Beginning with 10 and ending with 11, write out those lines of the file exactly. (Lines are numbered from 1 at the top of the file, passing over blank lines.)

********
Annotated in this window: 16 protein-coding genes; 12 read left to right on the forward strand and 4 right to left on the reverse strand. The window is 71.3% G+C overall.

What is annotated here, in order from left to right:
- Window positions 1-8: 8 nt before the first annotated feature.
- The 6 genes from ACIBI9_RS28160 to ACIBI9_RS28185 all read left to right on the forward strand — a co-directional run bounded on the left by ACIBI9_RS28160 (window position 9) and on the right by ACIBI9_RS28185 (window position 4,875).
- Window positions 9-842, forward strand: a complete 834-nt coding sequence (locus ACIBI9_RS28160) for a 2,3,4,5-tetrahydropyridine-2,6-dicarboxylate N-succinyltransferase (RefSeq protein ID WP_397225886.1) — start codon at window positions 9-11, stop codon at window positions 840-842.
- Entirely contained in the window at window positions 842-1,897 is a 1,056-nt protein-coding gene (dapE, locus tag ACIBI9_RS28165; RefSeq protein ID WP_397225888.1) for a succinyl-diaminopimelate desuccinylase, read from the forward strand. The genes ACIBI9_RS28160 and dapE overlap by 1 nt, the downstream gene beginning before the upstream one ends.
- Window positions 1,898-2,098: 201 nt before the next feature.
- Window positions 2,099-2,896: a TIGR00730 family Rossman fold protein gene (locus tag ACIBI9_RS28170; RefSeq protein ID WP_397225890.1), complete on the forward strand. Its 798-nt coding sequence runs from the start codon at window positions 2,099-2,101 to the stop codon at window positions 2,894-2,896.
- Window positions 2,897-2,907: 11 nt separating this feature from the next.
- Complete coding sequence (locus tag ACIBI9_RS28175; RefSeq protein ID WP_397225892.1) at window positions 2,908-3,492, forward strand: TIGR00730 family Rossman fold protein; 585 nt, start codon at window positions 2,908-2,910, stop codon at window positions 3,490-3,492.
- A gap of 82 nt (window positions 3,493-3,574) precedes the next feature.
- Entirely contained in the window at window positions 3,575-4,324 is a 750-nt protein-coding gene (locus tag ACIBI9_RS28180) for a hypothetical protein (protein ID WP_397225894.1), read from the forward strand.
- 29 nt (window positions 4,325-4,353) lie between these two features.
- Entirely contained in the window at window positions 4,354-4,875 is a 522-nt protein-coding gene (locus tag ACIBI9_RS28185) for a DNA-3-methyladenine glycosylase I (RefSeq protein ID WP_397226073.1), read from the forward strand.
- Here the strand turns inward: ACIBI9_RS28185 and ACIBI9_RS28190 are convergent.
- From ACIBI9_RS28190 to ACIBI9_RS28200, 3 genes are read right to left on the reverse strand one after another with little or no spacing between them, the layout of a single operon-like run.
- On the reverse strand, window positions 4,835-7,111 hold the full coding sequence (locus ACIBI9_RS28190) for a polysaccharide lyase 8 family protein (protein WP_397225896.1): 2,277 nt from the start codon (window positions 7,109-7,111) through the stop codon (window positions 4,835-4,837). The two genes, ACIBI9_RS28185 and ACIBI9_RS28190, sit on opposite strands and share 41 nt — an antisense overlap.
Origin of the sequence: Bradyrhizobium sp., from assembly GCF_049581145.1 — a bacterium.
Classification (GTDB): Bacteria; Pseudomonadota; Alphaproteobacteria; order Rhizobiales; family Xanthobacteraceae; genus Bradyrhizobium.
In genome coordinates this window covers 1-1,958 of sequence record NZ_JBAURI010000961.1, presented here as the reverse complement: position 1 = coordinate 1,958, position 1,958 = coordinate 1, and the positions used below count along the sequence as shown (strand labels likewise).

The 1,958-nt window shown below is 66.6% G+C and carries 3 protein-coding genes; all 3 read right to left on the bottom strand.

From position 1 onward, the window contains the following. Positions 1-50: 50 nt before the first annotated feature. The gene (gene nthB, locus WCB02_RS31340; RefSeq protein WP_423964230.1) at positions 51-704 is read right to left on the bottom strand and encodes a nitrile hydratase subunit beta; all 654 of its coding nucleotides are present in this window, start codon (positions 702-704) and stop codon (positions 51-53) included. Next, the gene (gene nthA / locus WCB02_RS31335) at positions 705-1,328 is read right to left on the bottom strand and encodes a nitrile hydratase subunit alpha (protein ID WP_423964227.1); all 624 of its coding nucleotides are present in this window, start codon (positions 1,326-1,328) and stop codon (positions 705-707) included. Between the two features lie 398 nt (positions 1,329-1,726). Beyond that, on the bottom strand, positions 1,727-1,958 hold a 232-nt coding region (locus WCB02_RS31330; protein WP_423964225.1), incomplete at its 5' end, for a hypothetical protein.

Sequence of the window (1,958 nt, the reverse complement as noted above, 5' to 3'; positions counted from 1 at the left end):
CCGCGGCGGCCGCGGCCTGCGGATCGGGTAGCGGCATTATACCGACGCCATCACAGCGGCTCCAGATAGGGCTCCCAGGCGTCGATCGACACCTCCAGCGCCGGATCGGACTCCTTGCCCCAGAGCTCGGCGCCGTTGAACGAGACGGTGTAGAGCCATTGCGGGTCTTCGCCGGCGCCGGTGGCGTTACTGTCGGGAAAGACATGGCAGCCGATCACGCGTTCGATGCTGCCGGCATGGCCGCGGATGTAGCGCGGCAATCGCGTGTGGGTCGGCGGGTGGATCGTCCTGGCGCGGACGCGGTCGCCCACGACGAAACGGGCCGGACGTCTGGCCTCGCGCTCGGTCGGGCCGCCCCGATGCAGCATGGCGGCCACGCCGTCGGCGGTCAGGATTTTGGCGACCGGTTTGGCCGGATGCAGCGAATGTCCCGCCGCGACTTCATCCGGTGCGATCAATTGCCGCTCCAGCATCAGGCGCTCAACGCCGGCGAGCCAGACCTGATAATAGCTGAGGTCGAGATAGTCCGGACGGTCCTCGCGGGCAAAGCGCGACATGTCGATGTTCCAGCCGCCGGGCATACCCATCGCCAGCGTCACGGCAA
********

- Complete coding sequence (locus tag ACIBI9_RS28175; RefSeq protein ID WP_397225892.1) at window positions 2,908-3,492, forward strand: TIGR00730 family Rossman fold protein; 585 nt, start codon at window positions 2,908-2,910, stop codon at window positions 3,490-3,492.
- A gap of 82 nt (window positions 3,493-3,574) precedes the next feature.